Emile

By Jean Jacques Rousseau; Barbara Foxley | Go to book overview

BOOK IV

How swiftly life passes here below! The first quarter of it is gone before we know how to use it; the last quarter finds us incapable of enjoying life. At first we do not know how to live; and when we know how to live it is too late. In the interval between these two useless extremes we waste three-fourths of our time sleeping, working, sorrowing, enduring restraint and every kind of suffering. Life is short, not so much because of the short time it lasts, but because we are allowed scarcely any time to enjoy it. In vain is there a long interval between the hour of death and that of birth; life is still too short, if this interval is not well spent.

We are born, so to speak, twice over; born into existence, and born into life; born a human being, and born a man. Those who regard woman as an imperfect man are no doubt mistaken, but they have external resemblance on their side. Up to the age of puberty children of both sexes have little to distinguish them to the eye, the same face and form, the same complexion and voice, everything is the same; girls are children and boys are children; one name is enough for creatures so closely resembling one another. Males whose development is arrested preserve this resemblance all their lives; they are always big children; and women who never lose this resemblance seem in many respects never to be more than children.

But, speaking generally, man is not meant to remain a child. He leaves childhood behind him at the time ordained by nature; and this critical moment, short enough in itself, has far-reaching consequences.

nAs the roaring of the waves precedes the tempest, so the murmur of rising passions announces this tumultuous change; a suppressed excitement warns us of the approaching danger. A change of temper, frequent outbreaks of anger, a perpetual stirring of the mind, make the child almost ungovernable. He becomes deaf to the voice he used to obey; he is a lion in a fever; he distrusts his keeper and refuses to be controlled.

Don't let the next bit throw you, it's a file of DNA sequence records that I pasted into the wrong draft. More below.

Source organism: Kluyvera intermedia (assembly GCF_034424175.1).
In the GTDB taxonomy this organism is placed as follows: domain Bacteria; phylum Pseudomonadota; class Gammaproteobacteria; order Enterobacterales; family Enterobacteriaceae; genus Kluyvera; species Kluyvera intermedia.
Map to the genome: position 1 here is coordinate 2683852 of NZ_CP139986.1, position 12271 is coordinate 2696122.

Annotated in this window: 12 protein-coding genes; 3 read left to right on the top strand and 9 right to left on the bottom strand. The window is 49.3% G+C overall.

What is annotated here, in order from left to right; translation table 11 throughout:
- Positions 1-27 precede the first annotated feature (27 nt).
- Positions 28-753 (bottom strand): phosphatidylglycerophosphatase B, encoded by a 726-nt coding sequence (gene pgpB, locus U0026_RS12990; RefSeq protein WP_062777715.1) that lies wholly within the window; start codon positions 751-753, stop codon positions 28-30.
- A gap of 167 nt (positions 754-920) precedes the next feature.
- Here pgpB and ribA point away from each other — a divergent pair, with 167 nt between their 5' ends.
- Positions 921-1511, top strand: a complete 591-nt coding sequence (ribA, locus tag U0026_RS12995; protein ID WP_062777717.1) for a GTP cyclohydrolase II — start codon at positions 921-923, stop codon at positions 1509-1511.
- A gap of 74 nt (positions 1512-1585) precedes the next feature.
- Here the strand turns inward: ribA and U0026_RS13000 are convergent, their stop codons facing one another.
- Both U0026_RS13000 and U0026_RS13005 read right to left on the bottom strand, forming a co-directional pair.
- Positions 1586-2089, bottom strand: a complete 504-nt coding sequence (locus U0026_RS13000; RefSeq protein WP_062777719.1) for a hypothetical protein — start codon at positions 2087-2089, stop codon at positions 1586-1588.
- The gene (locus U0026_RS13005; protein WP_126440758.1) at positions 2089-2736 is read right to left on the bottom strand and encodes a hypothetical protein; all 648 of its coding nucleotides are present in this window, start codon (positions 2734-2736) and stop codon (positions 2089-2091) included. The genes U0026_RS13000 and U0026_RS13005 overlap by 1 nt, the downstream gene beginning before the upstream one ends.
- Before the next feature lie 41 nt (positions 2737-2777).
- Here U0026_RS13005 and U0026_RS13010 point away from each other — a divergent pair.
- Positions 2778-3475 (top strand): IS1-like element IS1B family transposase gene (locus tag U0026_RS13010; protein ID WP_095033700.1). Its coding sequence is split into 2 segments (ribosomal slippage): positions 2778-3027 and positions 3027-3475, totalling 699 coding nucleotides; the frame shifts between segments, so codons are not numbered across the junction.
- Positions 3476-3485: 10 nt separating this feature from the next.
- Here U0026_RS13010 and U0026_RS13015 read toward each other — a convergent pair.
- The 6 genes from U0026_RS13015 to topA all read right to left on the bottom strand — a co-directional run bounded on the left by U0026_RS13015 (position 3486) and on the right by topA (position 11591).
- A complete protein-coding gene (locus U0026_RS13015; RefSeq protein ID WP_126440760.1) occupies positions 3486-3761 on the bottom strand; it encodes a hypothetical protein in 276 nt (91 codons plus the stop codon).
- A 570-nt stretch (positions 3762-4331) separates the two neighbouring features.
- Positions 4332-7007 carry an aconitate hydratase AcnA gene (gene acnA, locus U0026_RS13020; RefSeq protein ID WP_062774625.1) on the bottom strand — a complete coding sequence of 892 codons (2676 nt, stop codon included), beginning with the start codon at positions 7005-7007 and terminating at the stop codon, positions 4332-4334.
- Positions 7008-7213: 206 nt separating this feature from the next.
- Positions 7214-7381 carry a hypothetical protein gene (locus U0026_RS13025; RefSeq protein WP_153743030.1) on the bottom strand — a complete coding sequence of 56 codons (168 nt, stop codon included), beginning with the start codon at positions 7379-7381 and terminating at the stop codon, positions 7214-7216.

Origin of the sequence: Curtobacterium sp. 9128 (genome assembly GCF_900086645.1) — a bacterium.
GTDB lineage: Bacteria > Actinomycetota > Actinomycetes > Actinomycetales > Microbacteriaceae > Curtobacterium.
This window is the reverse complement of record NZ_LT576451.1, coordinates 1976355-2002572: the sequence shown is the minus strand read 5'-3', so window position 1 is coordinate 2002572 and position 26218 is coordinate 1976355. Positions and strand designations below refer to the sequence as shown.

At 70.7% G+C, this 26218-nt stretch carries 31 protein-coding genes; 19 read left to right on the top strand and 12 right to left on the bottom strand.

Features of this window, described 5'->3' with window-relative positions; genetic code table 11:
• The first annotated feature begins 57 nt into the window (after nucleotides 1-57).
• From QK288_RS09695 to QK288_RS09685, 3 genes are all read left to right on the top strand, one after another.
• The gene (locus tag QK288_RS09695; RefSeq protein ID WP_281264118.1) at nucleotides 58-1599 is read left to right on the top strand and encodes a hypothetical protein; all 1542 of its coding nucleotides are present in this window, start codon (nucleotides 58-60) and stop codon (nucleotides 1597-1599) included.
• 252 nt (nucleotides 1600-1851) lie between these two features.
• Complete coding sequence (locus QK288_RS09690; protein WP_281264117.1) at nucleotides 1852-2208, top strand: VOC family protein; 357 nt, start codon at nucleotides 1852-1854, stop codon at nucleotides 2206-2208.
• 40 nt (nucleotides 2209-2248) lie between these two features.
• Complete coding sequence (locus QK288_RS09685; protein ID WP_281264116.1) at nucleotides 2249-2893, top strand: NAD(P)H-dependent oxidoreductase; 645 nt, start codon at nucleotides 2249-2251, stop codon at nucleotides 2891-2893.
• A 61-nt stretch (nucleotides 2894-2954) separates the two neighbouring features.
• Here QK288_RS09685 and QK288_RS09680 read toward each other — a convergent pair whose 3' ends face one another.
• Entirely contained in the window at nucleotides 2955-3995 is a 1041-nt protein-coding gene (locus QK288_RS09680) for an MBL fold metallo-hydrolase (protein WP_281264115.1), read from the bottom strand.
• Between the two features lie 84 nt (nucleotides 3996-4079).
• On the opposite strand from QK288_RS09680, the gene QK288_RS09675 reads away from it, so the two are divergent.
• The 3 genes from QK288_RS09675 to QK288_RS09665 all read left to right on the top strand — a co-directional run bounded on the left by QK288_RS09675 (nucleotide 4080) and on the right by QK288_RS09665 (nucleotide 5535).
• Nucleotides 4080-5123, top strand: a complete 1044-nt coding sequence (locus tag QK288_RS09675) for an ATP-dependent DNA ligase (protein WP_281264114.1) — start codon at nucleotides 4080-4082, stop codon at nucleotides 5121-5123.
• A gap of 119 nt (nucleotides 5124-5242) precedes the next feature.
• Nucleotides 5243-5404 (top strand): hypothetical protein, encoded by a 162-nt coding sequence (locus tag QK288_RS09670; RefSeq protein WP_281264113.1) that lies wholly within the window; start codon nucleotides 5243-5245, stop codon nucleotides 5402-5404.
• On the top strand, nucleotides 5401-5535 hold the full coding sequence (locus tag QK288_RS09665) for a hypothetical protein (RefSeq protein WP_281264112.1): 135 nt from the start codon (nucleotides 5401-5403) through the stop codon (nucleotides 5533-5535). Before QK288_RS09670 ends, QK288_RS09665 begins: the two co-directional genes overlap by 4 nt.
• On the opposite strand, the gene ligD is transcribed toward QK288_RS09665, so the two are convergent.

With the moral symptoms of a changing temper there are perceptible changes in appearance. His countenance develops and takes the stamp of his character; the soft and sparse down upon his cheeks becomes darker and stiffer. His voice grows hoarse or rather he loses it altogether. He is neither a child nor a man and cannot speak like either of them. His eyes, those organs of the soul which till now were dumb, find speech and meaning; a kindling fire illumines them, there is still a sacred innocence in their ever brightening glance, but they have lost their first meaningless expression; he is already aware that they can say too much; he is

-172-

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Emile
Table of contents

Table of contents

  • Title Page iii
  • Introduction v
  • SELECT BIBLIOGRAPHY x
  • Contents xi
  • AUTHOR'S PREFACE 1
  • Book I 5
  • Book II 41
  • Book III 128
  • Book IV 172
  • BOOK V 321
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